Tuesday, December 22, 2015

Little Things Amuse Me – Erich

Today is the solstice. To most people reading this, it is the winter solstice. Where we are, it is the summer solstice. The solstice is a day with astronomical significance and a very different perspective in the two hemispheres. I find this interesting, and so it is a perfect day to post about other little things like this that I was so excited about.

Here's one: the Tropic of Capricorn. I stood on the Tropic of Capricorn. Twice, actually, once heading north into the tropics and once heading south out of the tropics.

The Tropics

That's a big thumbs up

Of course, one did not feel an immediate difference in temperature or climate crossing the line. But I was giddy when we first crossed. Here I was, in the tropics! I had left the temperate zone behind.

I know it is just a line, but not an arbitrary one. Today, on the solstice, the sun is directly over that line. I'm not there today, the longest day of the year, but it was still cool even on a pretty long though not the longest day. I'm sure we went far enough into the tropics and were close enough to the solstice that at some point, the sun was directly overhead. I just don't know when that was.

Another: Cape Agulhas. Now I am jumping forward to one of the last sites we saw. Cape Agulhas is the southernmost tip of Africa. That is not a man-made distinction. (One might argue that the idea of cardinal directions is man-made. I would say that east and west are natural phenomena based on sunrise and sunset. And north and south are also natural being the poles where the earth's axis would break through the surface if it were a physical thing. But the idea of orthogonal directions being important is very human. By the way, orthogonal essentially means perpendicular.)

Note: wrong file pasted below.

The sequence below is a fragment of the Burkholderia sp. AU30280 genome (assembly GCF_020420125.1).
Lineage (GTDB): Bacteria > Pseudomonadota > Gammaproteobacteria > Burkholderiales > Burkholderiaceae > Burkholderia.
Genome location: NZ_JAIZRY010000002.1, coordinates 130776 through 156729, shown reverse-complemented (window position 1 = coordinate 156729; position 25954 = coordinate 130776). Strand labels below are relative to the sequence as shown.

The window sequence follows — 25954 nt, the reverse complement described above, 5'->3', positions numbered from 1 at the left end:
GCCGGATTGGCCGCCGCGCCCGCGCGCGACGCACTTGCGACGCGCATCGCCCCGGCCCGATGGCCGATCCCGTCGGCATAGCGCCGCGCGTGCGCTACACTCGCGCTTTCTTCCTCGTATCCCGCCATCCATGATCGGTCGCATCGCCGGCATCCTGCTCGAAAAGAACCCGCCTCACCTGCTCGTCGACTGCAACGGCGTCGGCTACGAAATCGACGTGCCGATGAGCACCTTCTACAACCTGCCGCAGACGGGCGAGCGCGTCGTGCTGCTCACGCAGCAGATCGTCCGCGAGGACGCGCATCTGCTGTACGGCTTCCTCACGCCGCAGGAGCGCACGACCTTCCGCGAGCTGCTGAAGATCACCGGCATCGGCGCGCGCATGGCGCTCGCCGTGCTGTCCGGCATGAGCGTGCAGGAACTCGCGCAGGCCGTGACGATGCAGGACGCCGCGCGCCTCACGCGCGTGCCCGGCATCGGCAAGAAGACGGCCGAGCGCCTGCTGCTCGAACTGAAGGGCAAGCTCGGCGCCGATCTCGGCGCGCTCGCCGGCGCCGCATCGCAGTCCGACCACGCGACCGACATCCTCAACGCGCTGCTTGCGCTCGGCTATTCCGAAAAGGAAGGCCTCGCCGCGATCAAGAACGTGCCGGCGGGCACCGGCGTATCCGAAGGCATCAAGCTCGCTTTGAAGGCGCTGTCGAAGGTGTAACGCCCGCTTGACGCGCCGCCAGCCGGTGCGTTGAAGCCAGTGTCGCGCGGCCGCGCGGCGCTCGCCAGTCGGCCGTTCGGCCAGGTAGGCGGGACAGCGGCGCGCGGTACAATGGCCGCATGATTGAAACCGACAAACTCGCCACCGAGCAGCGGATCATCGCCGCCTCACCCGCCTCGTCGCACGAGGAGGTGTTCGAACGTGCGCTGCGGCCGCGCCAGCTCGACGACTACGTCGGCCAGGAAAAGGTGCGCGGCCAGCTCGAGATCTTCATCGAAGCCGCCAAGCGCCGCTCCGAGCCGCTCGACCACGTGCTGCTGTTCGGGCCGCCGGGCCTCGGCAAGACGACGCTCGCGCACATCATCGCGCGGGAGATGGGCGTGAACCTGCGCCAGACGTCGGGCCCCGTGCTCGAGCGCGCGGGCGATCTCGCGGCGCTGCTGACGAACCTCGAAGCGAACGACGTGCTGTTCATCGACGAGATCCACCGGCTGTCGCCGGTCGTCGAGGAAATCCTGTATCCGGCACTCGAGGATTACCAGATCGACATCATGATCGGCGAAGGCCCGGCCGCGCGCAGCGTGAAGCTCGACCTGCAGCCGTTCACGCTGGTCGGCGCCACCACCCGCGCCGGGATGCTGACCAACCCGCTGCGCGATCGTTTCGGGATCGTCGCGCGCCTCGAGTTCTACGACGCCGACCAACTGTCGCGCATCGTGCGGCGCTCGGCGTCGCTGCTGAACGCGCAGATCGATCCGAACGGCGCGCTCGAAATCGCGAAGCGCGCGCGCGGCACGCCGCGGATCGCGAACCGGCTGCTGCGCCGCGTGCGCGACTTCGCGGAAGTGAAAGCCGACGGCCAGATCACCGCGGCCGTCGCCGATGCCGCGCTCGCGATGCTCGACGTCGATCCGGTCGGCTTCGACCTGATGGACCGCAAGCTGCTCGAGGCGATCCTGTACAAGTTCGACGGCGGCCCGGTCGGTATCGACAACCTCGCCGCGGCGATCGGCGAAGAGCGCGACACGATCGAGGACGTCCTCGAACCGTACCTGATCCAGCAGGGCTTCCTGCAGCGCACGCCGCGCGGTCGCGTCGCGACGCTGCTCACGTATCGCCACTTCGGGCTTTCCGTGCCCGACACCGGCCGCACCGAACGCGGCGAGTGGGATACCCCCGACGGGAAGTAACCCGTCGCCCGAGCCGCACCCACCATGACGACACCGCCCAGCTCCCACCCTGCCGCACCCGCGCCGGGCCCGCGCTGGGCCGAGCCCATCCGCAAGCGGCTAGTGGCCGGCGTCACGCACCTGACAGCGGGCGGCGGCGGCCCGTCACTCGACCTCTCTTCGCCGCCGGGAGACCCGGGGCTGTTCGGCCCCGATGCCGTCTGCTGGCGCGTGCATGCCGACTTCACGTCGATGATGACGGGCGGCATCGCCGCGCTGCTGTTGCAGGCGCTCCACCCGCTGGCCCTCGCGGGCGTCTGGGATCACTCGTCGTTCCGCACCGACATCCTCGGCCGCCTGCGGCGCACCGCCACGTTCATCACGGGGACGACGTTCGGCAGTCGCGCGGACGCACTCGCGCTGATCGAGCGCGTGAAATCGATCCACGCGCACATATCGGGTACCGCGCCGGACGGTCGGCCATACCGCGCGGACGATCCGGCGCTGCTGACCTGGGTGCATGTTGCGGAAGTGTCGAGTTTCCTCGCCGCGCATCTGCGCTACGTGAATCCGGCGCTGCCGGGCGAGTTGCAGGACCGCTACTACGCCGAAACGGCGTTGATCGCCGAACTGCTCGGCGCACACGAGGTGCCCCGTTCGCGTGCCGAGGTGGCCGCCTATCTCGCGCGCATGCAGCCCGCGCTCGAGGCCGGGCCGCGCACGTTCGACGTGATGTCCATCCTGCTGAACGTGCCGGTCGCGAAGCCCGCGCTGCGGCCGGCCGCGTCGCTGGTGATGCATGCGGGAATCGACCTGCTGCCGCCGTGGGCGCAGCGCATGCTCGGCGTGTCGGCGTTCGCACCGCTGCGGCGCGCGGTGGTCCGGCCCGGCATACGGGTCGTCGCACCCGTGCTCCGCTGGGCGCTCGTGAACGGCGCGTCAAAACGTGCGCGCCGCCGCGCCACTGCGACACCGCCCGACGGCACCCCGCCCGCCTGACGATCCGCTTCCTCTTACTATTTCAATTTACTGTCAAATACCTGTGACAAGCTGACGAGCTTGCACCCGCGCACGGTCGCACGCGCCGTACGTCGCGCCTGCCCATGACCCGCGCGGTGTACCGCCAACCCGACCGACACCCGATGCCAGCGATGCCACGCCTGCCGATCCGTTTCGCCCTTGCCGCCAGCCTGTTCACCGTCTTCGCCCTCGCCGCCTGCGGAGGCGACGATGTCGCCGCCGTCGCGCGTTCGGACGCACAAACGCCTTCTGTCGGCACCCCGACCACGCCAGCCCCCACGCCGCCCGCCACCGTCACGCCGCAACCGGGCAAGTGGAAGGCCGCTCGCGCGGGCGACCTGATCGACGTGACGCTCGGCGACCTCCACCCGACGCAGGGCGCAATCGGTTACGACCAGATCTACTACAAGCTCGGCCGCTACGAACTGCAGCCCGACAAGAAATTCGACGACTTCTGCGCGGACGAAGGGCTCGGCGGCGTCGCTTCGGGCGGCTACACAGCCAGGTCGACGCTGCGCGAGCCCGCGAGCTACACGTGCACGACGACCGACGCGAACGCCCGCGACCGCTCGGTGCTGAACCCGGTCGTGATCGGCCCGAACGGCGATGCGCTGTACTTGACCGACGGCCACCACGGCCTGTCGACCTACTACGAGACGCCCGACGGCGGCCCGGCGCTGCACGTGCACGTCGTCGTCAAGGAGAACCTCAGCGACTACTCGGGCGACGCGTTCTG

But what is a man-made idea at Cape Agulhas is that this is where the Indian Ocean and the Atlantic Ocean meet. No, when we were at Cape Agulhas and looked into the water, I could not tell a difference in the currents or the color. It just looked like an ocean on a shore. But the idea excited me.

Where two oceans meet

The four of us at the marker

So you can better read the marker

I crawled over the rocks and lowered myself to the water. I stood in two oceans at once. My left foot in the Indian Ocean and my right foot in the Atlantic! I will admit that neither foot has gained any super powers, nor in any way become more distinct from the other foot in ways that it was not distinct before the two ocean experience. Nonetheless, I was thrilled to have stood in two oceans at once.

Maybe one day I can go to where the Pacific and Atlantic meet. (I think that's Cape Horn.) Or the Pacific and the Indian. (Not sure, maybe Indonesia? Probably a few points.) And don't even get me started on the Arctic or Antarctic Oceans meeting the others. (Though that would be a harder sell for my family, I suspect. And who would want to put their feet in those waters?)

I know I'm a geek and I geek out over certain weird things. (I was pretty excited to see Alpha Centauri too.) But don't we all have our unique geekiness? What's yours? Where would you become giddy because you got to be there?

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